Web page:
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Cardio IV: Endocarditis, Rheumatic, PVD Cheat Sheet by

Cardiology
medical     medicine     endocarditis     rheumatic     peripheral     vascular

Infective Endoca­rditis

Causative organisms
Staph. aureus, group D strep, entero­cocci, HACEKs
Organism in IVDA
Staph. aureus (tricuspid valve*)
Organisms prosthetic valve endoca­rditis
Staph, gram-, fungi (first 2 months) and staph/­strep after that
Regurgant valve defect
Seen in most endoca­rditis pts, makes them more suscep­tible
How infections occur
Direct intrav­ascular contam­ination or from bacteremia from surgeries
Classic features
Osler nodes, Janewar lesions, Roth spots, petechiae, splinter hemorr­hages
Duke Criteria
Used to establish diagnosis
Treatment
Vancomycin + Ceftri­axone
Indica­tions for Abx Prophy­laxis
If pts. with prosthetic valves, congenital heart disease, valve disorder, transp­lants are going to get dental work or surgery
Prophy­lactic abx
Amoxic­illin

Aortic Aneurysms

Definition
Weakness and subsequent dilation of the vessel wall, usually from a genetic defect or athero­scl­erotic damage to the intima
Most common cause
Athero­scl­erosis (can see in Marfan's or Ehlers­-Danlos though)
Classic clinical scenario
Elderly male smoker with CAD, emphysema, and renal impairment
Where are they found
90% abdominal, 10% thoracic
Clinical features
Pulsatile abdominal mass +/- abdominal or back pain
Symptoms of AAA rupture
Severe back, abdominal, or flank pain. Hypote­nsion + shock
Lab Studies
Abdominal U/S followed by CT w/ contrast
Treatment
Endova­scular or open surgical repair

Giant Cell Arteritis

Definition
Systemic inflam­matory condition of medium & large vessels, pts. >50yo, often coexists with PMR
Most common­ly-­aff­ected arteries
Temporal artery
Conseq­uence of not treating aggres­sively
Blindness
Clinical Features
Headache, scalp tender­ness, jaw claudi­cation, throat pain, visual abnorm­alities
Lab Studies
ESR + CRP both elevated
Definitive diagnostic
Temporal artery bx
Treatment
High-dose prednisone x few months + ASA
 

Rheumatic Heart Disease

Rheumatic Fever
A systemic immune response occurring 2-3 weeks after a Beta-h­emo­lytic strep. pharyn­gitis
Valve most commonly involved
Mitral valve (75-80%), then aortic valve (30%)
Jones Criteria
Diagnostic criteria to establish diagnosis
Treatment
Bedrest, salicy­lates, IM penici­llin, and early treatment of strep pharyn­gitis for preven­tion*

PVD--C­hronic Venous Insuff­iciency

Definition
Loss of wall tension in veins, resulting ins tasks of venous blood and often assoc. with a hx of DVT, leg injury, or varicose veins
Clinical Features
Progre­ssive edema starting at ankle, skin changes, itching, dull pain with standing and ulcera­tion, skin is shiny/­thi­n/a­trophic with dark pigmentary change and subcut­aneous indura­tion, stasis ulcers above ankle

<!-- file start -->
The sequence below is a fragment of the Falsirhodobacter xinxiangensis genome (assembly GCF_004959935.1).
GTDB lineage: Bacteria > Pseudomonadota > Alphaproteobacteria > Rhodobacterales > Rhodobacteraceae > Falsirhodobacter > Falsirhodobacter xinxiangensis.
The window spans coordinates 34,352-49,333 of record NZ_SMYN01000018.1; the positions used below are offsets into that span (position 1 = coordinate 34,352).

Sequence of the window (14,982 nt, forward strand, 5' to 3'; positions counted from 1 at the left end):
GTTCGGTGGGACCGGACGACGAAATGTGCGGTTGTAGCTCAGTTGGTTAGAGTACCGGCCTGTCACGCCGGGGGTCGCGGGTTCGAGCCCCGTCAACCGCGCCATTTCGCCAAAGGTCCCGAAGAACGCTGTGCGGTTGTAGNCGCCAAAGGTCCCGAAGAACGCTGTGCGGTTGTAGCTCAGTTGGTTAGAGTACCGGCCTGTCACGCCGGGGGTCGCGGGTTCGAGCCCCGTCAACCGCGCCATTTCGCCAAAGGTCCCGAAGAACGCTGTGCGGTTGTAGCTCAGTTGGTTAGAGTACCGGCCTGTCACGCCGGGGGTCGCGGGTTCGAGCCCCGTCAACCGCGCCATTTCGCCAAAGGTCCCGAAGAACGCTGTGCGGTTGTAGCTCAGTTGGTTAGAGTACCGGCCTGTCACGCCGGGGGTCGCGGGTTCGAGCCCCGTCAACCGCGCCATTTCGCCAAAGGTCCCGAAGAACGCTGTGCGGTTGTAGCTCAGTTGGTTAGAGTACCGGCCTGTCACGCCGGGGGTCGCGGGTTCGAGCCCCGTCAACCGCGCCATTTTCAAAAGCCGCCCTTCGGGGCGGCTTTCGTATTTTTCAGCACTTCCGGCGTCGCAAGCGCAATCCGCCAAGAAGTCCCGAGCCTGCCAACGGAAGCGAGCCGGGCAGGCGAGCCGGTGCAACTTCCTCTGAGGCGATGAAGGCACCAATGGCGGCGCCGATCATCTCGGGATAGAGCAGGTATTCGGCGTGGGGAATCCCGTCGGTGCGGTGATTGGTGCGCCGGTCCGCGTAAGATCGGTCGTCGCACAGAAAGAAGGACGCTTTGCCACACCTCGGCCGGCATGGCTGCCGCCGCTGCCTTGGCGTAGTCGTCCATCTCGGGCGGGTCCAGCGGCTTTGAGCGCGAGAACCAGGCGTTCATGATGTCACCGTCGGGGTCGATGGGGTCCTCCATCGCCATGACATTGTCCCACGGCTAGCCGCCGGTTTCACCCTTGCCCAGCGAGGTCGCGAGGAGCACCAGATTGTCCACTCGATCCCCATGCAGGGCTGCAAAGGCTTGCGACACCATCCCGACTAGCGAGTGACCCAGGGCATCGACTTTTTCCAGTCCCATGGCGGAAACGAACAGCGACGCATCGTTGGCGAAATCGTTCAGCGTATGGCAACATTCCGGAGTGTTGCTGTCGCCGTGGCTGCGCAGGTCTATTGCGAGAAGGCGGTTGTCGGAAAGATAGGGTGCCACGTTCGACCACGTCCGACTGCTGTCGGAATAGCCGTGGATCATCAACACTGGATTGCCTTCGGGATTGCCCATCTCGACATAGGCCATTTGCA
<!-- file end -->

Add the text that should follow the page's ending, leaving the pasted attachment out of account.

General Treatment
General: leg elevation, avoidance of sittin­g/s­tan­ding, compre­ssion hose.
Treatment for Stasis Dermatitis
Wet compre­sses, HC cream, Zinc oxide, anti fungal cream (ulcer­ations may need graft)

PVD--V­aricose veins

Etiology
Superf­icial venous insuff­iciency and valvular incomp­etance
Clinical features
Dilated, tortuous veins, esp. long saphenous vein
Treatment
Compre­ssion stockings, leg elevation, exercise, laser ablation, endovenous radiof­req­uency, compre­ssion sclero­therapy
 

PVD--P­eri­pheral arterial disease

Etiology
Athero­scl­erosis or thromb­oem­bolism (trauma, hyper coagulable states, etc.)
Clinical features
lower leg pain with exercise which is relieved by rest (AKA interm­ittent claudi­cat­ion), progresses later to pain at rest, numbness, tingling, ischemic ulcera­tions, gangrene
The "­Ps" of extremity occlusion
Pain, pallor, pulsel­ess­ness, parest­hesias, paralysis, poikil­oth­ermia
Lab studie­s/d­iag­nostics
Doppler flow studies, ABI,
Treatment
Cilostazol + antipl­atelet rx + lifestyle (NO smoking, more exercise), surgery and revasc­ula­riz­ation

PVD--T­hro­mbo­phl­ebitis & DVT

Thromb­oph­lebitis
Involves occlusion of a vein + inflam­matory changes
Virchow's Triad
Stasis + vascular injury + hyper-­coa­gul­ability (predi­spose veins)
Most common place to find a DVT
Lower extrem­ities and pelvis
Risk factors for DVT
Major surgery (total hip), long plane ride, hormon­e/c­ont­rac­eptive therapy, prolonged bed rest
Features of superf­icial thromb­oph­lebitis
Dull pain, erythema, tender­ness, indura­tion. Most common in long saphenous vein.
Class findings of DVT
Swelling of the involved area and redness
Diagnostic Studies
Duplex U/S
D-Dimer
Highly sensitive, if <500 then negative, can r/o DVT
Treatment
Antico­agu­lation with LMWH (Lovenox), or heparin then warfarin

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